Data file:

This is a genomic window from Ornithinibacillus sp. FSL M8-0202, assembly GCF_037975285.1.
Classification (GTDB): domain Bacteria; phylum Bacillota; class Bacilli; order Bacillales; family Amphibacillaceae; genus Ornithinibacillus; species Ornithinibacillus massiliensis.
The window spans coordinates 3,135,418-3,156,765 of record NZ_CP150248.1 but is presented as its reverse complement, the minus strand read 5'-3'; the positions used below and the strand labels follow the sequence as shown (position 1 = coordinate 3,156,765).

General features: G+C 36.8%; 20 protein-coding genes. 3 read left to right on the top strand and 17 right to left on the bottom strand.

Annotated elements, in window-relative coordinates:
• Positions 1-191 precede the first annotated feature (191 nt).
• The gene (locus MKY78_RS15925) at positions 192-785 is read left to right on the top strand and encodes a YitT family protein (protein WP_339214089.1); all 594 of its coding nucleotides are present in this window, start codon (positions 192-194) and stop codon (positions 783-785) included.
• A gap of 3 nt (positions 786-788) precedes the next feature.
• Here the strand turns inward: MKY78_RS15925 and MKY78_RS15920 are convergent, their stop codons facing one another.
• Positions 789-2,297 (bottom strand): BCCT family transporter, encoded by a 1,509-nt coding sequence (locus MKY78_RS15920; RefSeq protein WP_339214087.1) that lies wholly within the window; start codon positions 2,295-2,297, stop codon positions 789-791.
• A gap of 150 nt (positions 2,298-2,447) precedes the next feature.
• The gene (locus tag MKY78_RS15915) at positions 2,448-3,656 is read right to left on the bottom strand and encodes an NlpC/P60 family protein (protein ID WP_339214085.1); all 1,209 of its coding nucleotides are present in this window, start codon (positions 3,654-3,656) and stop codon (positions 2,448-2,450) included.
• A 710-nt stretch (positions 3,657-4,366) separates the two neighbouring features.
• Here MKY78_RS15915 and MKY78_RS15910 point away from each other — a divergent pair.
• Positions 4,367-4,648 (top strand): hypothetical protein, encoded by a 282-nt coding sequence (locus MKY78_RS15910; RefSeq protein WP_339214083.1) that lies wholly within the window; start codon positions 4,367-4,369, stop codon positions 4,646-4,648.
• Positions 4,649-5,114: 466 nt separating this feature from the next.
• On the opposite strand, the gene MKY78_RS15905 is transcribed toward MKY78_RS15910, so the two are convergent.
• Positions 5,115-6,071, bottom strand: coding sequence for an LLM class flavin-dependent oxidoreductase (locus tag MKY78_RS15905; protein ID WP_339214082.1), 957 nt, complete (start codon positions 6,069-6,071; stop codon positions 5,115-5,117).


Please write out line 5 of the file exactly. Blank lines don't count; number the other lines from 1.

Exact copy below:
Annotated elements, in window-relative coordinates: